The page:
Transition

As the coronavirus lockdown continues into its second month in Italy the mood has changed from the early collective sense of urgency and participation to a more reflective consideration of what could happen next. It is much easier to focus on the present and to repeat the mantras of “stay home” and “wash your hands” than it is to envision the world as it will change when the immediate medical crisis has passed.… read more

A Modern Itinerary in Eastern Rome

On a recent architectural walk we stopped in to visit Villa Torlonia, ducking out of a downpour just in time to take shelter in the grand palace. Remodeled by Valadier in the early 19th century for Prince Torlonia (and later inhabited by Benito Mussolini), today this well-restored building hosts a beautiful collection of neoclassical arts and crafts and, on the second floor, a collection of Scuola Romana paintings.… read more

New Underground Rome

I got a chance to check out the new metro station just before it opened to the public on Saturday. Absolutely spectacular! The finds on display tell the story of Rome through stratigraphy (graphically marked with a clear indication of level below modern ground), chronology (with key dates popping up as you descend) and themes (color coding of themes dear to Sustainable Rome readers: water, reuse, etc.).… read more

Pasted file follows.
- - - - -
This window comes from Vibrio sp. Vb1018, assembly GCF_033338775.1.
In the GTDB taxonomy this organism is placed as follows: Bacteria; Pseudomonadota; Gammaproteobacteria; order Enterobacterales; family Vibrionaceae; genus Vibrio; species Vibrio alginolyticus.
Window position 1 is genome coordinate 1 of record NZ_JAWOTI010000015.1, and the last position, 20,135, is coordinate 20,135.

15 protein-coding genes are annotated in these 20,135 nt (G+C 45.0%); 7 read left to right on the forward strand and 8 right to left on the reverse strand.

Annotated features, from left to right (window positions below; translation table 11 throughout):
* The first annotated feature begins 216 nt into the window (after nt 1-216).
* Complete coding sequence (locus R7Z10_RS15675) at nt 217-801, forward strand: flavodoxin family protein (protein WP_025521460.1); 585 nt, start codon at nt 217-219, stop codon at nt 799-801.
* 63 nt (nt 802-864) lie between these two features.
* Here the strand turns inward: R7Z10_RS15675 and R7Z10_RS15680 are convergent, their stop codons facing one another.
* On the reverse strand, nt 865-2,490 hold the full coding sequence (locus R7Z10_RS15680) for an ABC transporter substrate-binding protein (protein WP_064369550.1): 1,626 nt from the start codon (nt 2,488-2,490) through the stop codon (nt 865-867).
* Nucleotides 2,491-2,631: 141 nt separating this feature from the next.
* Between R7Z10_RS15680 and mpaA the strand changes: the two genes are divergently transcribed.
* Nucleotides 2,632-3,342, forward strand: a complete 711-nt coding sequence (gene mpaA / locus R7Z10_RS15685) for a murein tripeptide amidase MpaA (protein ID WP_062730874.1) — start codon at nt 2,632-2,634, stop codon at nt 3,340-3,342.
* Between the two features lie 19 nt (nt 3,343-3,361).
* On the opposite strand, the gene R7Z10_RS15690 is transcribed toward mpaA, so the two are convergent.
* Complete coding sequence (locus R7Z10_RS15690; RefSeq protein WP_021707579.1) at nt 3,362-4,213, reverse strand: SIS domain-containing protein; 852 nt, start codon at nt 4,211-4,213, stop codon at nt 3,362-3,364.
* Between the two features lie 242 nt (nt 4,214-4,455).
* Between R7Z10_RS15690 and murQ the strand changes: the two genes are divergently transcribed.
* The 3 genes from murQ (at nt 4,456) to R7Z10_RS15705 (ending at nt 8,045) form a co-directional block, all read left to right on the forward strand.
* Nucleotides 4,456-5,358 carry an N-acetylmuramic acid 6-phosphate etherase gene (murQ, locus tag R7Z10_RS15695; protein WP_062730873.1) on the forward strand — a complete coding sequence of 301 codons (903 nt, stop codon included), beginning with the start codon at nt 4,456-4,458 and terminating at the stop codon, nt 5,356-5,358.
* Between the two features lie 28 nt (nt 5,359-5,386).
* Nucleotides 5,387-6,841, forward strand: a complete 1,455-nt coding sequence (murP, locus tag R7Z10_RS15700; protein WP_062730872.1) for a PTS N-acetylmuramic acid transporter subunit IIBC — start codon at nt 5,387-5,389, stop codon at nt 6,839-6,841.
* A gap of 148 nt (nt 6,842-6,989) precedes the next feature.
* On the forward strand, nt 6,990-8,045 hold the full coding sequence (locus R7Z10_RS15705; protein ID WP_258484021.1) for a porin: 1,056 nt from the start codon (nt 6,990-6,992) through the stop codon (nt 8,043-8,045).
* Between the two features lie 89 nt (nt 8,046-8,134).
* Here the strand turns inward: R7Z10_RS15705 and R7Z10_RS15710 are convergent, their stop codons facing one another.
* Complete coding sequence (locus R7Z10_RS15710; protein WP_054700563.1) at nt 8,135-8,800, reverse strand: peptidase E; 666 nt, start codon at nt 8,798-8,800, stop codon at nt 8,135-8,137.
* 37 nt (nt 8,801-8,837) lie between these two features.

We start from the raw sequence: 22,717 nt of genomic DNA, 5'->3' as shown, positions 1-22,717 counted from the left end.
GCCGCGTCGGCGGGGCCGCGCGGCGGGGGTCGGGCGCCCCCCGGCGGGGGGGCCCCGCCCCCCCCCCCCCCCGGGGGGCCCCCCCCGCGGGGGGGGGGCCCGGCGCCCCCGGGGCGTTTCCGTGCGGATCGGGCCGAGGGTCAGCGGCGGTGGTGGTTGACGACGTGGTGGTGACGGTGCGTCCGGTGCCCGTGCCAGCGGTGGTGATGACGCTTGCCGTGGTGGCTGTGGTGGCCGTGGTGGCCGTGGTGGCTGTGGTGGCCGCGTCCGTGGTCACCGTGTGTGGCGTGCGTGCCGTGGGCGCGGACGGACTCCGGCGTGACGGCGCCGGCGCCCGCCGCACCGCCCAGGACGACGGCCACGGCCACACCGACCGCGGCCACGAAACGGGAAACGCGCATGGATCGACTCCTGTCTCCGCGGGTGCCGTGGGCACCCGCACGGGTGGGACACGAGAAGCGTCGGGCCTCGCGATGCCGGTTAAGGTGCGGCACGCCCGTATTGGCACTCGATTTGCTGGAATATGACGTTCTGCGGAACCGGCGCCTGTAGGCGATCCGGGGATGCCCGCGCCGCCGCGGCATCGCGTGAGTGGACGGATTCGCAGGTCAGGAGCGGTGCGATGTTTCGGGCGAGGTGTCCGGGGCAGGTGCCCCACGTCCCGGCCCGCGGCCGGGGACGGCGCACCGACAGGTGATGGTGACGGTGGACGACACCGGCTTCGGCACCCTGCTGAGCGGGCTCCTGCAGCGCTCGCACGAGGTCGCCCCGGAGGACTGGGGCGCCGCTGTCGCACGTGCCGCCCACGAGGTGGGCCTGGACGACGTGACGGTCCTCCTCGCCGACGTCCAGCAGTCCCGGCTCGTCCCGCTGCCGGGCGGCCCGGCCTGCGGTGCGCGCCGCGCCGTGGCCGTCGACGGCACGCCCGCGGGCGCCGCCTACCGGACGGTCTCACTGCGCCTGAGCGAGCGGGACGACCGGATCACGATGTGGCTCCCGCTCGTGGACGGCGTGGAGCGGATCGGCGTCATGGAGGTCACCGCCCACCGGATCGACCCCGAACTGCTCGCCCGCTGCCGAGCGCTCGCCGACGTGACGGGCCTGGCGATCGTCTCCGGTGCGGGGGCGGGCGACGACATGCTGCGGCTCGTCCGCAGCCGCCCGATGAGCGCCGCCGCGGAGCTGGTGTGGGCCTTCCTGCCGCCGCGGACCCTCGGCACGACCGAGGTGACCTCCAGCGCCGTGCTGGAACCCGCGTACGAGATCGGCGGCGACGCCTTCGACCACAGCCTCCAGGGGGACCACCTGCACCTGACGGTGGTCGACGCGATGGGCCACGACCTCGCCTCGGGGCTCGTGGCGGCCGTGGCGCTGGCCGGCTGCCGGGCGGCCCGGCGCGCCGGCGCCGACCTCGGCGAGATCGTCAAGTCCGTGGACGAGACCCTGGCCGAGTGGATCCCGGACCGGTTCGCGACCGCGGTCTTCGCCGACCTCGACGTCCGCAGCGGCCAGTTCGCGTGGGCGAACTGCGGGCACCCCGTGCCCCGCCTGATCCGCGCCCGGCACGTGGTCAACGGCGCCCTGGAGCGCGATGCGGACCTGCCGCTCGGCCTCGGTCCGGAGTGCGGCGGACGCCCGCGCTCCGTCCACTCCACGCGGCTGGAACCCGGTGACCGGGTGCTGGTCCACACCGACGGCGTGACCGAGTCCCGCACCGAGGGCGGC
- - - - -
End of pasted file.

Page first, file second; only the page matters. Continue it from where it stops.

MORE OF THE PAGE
Once in a While, Orvieto

Rome is great, especially in the spring, but once in a while I find an excuse to escape to Orvieto, in southern Umbria, one of the closest cities to Rome that has managed to free its historic center from automobiles.

Once was on our honeymoon; although we were directed to Firenze we got a late start and Orvieto seemed a nice town along the way.… read more

Just Outside Rome: Hill Towns and Aqueducts

The countryside around Rome, while not quite as picturesque as Tuscany or Umbria, is rich with fascinating destinations for exploration — and eating.

This weekend I drove out to visit my friends Jenny and Umberto in Palestrina and was rewarded with an in-depth tour of one of the most densely layered towns in Lazio: from prehistoric settlements (now lost),  alleged Pelasgian roots evidenced by massive walls of opus poligonale,  and most importantly the imposing sanctuary of Fortuna, all of this built prior to year zero.… read more